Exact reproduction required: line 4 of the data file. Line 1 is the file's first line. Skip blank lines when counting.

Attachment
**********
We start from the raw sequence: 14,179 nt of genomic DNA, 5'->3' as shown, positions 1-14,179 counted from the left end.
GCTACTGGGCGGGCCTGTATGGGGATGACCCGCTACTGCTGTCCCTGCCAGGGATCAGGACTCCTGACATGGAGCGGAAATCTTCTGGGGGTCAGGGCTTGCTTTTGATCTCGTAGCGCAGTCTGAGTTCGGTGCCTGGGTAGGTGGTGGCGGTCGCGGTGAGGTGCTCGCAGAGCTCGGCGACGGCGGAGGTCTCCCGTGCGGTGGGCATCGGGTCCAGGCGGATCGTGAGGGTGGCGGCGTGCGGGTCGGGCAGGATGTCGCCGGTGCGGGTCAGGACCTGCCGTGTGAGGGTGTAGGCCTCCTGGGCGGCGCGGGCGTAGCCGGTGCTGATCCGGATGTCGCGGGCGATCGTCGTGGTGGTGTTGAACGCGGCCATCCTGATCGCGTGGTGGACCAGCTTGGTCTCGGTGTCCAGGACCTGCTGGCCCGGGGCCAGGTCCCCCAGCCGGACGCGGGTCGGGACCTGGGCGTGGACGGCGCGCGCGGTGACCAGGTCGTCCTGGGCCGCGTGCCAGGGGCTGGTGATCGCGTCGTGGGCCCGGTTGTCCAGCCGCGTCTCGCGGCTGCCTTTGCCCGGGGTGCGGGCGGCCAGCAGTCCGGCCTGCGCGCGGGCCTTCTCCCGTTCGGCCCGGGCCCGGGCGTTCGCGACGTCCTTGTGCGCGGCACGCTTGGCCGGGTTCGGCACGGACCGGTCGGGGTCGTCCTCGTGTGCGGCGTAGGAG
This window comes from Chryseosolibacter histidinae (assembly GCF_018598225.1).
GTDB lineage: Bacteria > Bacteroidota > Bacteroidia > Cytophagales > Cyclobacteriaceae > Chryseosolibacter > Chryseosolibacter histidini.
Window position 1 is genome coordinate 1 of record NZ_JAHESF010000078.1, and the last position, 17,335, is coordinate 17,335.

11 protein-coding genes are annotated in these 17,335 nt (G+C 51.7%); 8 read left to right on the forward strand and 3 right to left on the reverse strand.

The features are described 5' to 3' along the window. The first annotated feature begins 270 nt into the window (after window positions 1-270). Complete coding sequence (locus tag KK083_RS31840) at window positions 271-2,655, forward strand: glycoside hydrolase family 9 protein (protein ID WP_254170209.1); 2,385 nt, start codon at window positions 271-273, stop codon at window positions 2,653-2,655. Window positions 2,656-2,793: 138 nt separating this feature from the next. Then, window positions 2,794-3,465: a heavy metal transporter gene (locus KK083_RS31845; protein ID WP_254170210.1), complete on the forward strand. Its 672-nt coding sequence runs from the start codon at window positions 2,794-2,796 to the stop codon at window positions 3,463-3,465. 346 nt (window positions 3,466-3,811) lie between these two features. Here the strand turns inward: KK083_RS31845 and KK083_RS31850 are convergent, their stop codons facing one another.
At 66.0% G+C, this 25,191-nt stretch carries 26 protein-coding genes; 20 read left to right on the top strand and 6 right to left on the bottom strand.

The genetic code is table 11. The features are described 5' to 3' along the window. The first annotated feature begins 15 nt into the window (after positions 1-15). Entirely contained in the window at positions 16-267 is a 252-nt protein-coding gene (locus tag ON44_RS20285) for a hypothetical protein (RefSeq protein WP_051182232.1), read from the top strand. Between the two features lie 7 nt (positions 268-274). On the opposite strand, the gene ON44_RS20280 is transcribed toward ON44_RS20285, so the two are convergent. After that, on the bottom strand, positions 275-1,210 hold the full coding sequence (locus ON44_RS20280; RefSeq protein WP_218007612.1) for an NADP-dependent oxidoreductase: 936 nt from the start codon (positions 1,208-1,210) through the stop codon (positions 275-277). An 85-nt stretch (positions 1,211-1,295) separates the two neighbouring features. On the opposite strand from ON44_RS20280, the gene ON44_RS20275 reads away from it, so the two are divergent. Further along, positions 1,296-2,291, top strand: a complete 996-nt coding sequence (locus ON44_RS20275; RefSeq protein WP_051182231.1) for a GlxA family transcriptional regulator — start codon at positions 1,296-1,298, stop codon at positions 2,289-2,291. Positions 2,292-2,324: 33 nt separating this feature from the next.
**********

GTDB lineage: Bacteria > Bacteroidota > Bacteroidia > Cytophagales > Cyclobacteriaceae > Chryseosolibacter > Chryseosolibacter histidini.